'Christopher Robin' is surprisingly dark but captures the beloved Winnie the Pooh characters perfectly - and will make you cry
- "Christopher Robin" is a deep and meaningful movie that explores the dark sides of adulthood.
- Ewan McGregor brings his irresistible charm to his performance as an adult Christopher Robin.
- Its first hour is really, really dark. If these characters mean anything to you, you will cry a lot.
- The animated stuffed animals look incredible.
Adults, you've been warned: Bring a bucket (for tears) to "Christopher Robin" this weekend.
"Christopher Robin," a movie that I wept through, is directed by Marc Forster ("Finding Neverland," "Quantum of Solace," "World War Z"). It stars Ewan McGregor as Christopher Robin, Hayley Atwell, and incredibly designed and animated stuffed animals. It is a dark (both visually and thematically) weep-fest that is heavy on Eeyore. Thanks to its impeccable visual effects and McGregor's necessary presence, it is an excellent movie for those who are connected to A.A. Milne's quirky characters from the Hundred Acre Wood.
The film's first hour, which focuses on Christopher Robin in his adulthood (he works for a luggage company and doesn't make enough time for his wife and daughter) is quite unnerving and has an unexpected war scene. It's meaningful and tragic for the adults like me who relate to him, but probably boring for kids who don't understand the context.
Through some honey magic or something (it's cute and doesn't need an explanation), Pooh and Christopher reunite in a park in London. McGregor - who is truly the heart and soul of any movie he's in, including the Star Wars prequels - captures Christopher Robin's distaste for Pooh's sudden intrusion, as well as a conflicting need for Pooh at this horrible period in his life. The two go on a journey throughout London, which is where the joyful comedic elements of the film start to sprinkle in and bring it a little more life.
But it's not until the whole gang (Pooh, Eeyore, Tigger, Piglet, Kanga, Roo, Owl, and Rabbit) reunites with Christopher Robin that the movie picks up. His guilt for abandoning Pooh for so long brings him back to the Hundred Acre Wood to help him find his friends, who are apparently missing. After Christopher Robin convinces them he is not a Heffalump with the help of Eeyore - who is used so well and as often as the film's dark tone suggests - they're all reunited at last.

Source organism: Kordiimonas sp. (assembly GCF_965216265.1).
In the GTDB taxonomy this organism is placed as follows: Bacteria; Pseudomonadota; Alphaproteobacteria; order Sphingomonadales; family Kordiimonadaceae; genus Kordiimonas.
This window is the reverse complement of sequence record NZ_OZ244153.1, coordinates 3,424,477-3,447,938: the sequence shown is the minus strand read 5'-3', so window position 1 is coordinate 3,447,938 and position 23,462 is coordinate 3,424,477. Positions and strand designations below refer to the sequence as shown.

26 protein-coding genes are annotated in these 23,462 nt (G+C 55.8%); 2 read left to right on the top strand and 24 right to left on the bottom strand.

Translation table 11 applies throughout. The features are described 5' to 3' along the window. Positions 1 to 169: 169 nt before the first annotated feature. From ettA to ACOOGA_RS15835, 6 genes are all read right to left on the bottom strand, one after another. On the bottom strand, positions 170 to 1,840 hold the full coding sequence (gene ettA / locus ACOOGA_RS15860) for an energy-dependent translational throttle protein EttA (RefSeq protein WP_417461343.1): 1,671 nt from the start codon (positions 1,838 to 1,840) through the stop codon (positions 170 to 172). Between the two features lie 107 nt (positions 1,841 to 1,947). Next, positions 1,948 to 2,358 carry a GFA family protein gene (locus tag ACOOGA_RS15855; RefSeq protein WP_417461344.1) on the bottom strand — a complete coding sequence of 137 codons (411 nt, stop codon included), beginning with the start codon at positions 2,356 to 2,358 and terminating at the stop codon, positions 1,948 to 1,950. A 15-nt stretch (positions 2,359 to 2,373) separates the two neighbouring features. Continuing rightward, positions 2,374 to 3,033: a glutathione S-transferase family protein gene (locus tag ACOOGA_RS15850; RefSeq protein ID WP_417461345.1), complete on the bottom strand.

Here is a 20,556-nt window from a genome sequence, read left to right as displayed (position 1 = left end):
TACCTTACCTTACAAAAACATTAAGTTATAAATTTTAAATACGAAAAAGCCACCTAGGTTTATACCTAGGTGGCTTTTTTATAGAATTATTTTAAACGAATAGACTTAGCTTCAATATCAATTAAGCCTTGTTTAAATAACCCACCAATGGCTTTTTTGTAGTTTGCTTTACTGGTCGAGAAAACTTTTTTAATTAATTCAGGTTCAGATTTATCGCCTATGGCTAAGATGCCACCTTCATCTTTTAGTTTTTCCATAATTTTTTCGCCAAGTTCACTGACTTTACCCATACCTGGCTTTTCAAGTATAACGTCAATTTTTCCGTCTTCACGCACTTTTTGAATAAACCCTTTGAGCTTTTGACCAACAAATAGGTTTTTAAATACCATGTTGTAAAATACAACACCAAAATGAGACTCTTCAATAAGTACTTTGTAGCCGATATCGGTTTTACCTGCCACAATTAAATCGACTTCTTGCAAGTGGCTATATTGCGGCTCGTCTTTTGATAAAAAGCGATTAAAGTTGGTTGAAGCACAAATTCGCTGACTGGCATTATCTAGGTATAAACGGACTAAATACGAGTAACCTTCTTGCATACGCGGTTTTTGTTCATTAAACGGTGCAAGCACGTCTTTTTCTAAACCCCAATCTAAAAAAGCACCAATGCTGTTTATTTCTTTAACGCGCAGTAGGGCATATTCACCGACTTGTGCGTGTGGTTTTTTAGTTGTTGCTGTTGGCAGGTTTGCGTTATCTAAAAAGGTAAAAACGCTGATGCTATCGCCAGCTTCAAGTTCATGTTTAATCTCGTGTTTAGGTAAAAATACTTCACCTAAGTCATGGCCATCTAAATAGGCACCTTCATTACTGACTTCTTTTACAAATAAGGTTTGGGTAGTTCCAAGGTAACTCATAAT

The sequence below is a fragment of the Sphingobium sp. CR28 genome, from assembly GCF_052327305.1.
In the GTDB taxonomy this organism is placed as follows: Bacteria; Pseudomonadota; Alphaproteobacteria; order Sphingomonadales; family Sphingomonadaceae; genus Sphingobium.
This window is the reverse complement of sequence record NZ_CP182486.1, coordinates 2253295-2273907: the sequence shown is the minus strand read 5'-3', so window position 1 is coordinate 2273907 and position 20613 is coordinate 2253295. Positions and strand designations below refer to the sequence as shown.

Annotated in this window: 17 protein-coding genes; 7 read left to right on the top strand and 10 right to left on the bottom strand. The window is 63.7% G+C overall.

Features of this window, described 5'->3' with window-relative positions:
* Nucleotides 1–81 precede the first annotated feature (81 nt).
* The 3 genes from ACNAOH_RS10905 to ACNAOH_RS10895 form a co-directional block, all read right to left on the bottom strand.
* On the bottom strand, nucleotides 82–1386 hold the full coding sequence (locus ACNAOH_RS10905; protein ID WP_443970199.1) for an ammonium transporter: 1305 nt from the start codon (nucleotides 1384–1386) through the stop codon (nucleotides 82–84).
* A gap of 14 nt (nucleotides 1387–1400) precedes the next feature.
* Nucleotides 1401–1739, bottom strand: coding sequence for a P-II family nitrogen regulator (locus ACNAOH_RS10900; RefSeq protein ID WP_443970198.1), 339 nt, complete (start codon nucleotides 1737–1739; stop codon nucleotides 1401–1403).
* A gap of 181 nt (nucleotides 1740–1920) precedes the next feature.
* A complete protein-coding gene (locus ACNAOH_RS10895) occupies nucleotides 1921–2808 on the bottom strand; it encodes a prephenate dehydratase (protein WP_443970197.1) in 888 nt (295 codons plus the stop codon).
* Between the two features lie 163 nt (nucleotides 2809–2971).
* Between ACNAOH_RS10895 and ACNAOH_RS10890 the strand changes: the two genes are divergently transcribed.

From then on, you'll cry nostalgic, happy tears instead of tears about how dreadful adulthood is.
When I tried to describe the movie's tone to my colleagues after I saw it, I said, without really thinking: "It's like, 'Paddington' but 'Dunkirk.'" And that's not an insult: a live-action movie featuring A.A. Milne's beloved characters wouldn't have worked any other way.
Both of the iridescent "Paddington" films exude brightness and pure joy, even in its sequel's villain, played by the charming Hugh Grant. And that makes sense for that character. But "Christopher Robin" focuses on the dark but meaningful themes that many overlook in Milne's work because of the goofy (but mostly great) animated Disney Winnie the Pooh shows and movies that defined many childhoods. Milne's characters represent adult themes, and the screenplay reflects this: Eeyore's self-deprecation and depression, Piglet's crippling anxiety, Pooh's somehow wise idiocy, and Tigger's ego.
"Christopher Robin" finds feelings you didn't know you had, but immediately makes you feel joy you didn't know you needed. You can watch the trailer below, and see it in theaters starting Friday:
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